'Bathroom Bill' Fight Brewing In Texas | KERA News

'Bathroom Bill' Fight Brewing In Texas

Jan 2, 2017
Originally published on January 3, 2017 11:44 am

Texas could soon follow in the footsteps of Indiana and North Carolina and pass its own "bathroom bill" in the upcoming legislative session. Lt. Gov. Dan Patrick has made passage of such a bill, which could require transgender Texans to use the restroom which corresponds to the gender on their birth certificate, a priority.

The proposal threatens to split the Texas Republican Party, which controls all three branches of government in Austin. Proponents include the lieutenant governor and the Senate he leads, while the Texas House of Representatives is more sympathetic to the state's business community. The politically powerful chamber of commerce and the Texas Association of Business both strongly oppose any bathroom bill.

North Carolina's bathroom bill nullified legislation passed by the city of Charlotte that expanded protections to LGBT North Carolinians. The state's bathroom bill also prohibited transgender people from using public restrooms that align with their gender identity. It provoked a widespread backlash from businesses, entertainers, sports organizations and the movie industry.

The NBA pulled its All-Star Game out of North Carolina, the NCAA moved March Madness regional games out of the state, and PayPal and Deutsche Bank suspended planned expansions there. Forbes estimated that North Carolina lost more than $600 million in the six months after Gov. Pat McCrory signed the legislation into a law. McCrory was subsequently defeated in his bid for re-election in November by Democrat Roy Cooper, who made the bathroom bill a cornerstone of his campaign.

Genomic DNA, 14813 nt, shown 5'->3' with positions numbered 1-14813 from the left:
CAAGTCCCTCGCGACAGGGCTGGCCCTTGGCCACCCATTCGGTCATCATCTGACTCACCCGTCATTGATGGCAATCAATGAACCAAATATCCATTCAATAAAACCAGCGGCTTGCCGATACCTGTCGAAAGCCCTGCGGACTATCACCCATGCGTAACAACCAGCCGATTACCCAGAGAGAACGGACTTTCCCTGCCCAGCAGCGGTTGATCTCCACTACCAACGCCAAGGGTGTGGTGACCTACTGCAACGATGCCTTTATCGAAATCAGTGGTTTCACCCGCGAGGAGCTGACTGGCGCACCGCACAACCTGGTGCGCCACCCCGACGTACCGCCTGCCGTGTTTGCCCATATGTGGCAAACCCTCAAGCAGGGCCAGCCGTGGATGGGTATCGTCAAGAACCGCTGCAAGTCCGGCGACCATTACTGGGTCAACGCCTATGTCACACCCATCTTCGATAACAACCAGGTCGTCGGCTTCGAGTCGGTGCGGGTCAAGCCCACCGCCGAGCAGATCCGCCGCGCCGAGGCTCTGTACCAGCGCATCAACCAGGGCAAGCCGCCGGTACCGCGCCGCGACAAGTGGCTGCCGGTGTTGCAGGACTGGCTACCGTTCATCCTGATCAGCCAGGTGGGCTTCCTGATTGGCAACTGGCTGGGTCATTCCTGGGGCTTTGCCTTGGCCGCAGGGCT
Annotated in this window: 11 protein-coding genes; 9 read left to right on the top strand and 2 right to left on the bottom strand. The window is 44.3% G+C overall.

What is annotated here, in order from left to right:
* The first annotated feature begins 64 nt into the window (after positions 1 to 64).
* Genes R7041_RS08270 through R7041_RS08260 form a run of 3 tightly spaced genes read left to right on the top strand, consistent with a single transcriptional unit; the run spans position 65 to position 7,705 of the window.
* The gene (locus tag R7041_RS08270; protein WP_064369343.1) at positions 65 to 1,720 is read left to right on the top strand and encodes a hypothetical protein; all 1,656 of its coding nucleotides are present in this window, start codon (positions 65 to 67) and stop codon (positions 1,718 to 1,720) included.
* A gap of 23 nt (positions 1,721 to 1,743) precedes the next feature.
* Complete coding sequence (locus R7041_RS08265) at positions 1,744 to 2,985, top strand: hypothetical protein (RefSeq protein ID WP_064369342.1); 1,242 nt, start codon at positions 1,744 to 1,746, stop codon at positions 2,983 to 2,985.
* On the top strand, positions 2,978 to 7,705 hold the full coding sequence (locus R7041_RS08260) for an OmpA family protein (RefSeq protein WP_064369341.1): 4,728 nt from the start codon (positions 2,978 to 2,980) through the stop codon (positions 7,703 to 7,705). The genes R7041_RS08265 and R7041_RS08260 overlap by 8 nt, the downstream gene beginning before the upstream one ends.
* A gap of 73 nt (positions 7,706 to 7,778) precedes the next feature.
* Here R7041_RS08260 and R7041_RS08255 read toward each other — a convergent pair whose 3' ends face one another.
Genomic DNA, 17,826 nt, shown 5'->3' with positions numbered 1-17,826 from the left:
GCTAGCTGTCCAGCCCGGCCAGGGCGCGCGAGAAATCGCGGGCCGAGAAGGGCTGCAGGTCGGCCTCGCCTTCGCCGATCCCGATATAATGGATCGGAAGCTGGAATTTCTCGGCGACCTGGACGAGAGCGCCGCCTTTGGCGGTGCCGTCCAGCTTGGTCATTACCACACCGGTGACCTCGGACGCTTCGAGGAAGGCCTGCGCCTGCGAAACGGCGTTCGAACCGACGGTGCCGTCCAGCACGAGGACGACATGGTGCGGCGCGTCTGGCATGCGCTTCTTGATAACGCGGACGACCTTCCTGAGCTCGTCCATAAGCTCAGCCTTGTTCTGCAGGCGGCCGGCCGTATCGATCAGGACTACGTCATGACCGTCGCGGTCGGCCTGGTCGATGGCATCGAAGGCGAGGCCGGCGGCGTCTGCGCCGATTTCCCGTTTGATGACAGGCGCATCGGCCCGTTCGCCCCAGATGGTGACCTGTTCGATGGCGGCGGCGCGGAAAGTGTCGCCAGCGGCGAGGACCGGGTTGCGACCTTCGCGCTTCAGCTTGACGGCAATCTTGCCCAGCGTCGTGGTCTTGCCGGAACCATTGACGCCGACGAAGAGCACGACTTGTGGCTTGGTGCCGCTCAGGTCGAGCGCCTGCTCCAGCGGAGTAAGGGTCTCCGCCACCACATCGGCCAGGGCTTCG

None of these economic and political ramifications have deterred the Texas lieutenant governor. In fact, when the North Carolina legislature failed an attempt to reverse itself and pass legislation that would have nullified its bathroom bill just before Christmas, Patrick sent a note applauding the collapse of the effort.

"Legislation to protect women's privacy and business is essential to assure that sexual predators ... will not be able to freely enter women's restrooms, locker rooms or showers ... " Patrick's note said.

However, many of the Texas GOP's most lucrative donors have indicated they're going to the mat to stop bathroom legislation from passing in Texas. The Texas Association of Business held a press conference last month to announce results of a study, commissioned by the TAB and conducted by researchers at St. Edwards University in Austin, which estimated a Lone Star bathroom bill could cost the state upwards of $8 billion in economic impact and 100,000 jobs.

"The message from the Texas business community is loud and clear," Chris Wallace, president of the TAB, said in front of the Texas Capitol. "Protecting Texas from billions of dollars in losses is simple: Don't pass unnecessary laws that discriminate against Texans and our visitors."